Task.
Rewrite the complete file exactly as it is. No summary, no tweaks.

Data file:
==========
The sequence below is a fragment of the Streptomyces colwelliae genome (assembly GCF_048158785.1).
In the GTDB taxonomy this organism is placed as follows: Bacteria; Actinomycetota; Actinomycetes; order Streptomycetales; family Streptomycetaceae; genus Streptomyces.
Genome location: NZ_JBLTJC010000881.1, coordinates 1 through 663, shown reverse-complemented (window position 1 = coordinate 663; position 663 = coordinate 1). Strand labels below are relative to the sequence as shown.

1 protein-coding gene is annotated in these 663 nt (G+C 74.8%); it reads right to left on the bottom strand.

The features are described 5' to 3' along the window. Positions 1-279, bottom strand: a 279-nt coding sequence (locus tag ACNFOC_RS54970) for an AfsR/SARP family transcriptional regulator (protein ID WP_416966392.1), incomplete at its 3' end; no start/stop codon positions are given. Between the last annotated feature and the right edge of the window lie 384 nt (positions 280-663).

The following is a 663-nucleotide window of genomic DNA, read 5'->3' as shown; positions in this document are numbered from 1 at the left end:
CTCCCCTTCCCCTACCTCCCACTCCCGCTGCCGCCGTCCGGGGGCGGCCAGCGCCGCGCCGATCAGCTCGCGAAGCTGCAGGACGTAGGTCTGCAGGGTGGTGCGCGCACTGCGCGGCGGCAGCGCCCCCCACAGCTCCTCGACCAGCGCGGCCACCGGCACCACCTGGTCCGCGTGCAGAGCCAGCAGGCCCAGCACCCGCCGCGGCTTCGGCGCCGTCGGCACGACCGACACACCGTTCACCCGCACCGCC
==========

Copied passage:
The sequence below is a fragment of the Streptomyces colwelliae genome (assembly GCF_048158785.1).
In the GTDB taxonomy this organism is placed as follows: Bacteria; Actinomycetota; Actinomycetes; order Streptomycetales; family Streptomycetaceae; genus Streptomyces.
Genome location: NZ_JBLTJC010000881.1, coordinates 1 through 663, shown reverse-complemented (window position 1 = coordinate 663; position 663 = coordinate 1). Strand labels below are relative to the sequence as shown.

1 protein-coding gene is annotated in these 663 nt (G+C 74.8%); it reads right to left on the bottom strand.

The features are described 5' to 3' along the window. Positions 1-279, bottom strand: a 279-nt coding sequence (locus tag ACNFOC_RS54970) for an AfsR/SARP family transcriptional regulator (protein ID WP_416966392.1), incomplete at its 3' end; no start/stop codon positions are given. Between the last annotated feature and the right edge of the window lie 384 nt (positions 280-663).

The following is a 663-nucleotide window of genomic DNA, read 5'->3' as shown; positions in this document are numbered from 1 at the left end:
CTCCCCTTCCCCTACCTCCCACTCCCGCTGCCGCCGTCCGGGGGCGGCCAGCGCCGCGCCGATCAGCTCGCGAAGCTGCAGGACGTAGGTCTGCAGGGTGGTGCGCGCACTGCGCGGCGGCAGCGCCCCCCACAGCTCCTCGACCAGCGCGGCCACCGGCACCACCTGGTCCGCGTGCAGAGCCAGCAGGCCCAGCACCCGCCGCGGCTTCGGCGCCGTCGGCACGACCGACACACCGTTCACCCGCACCGCC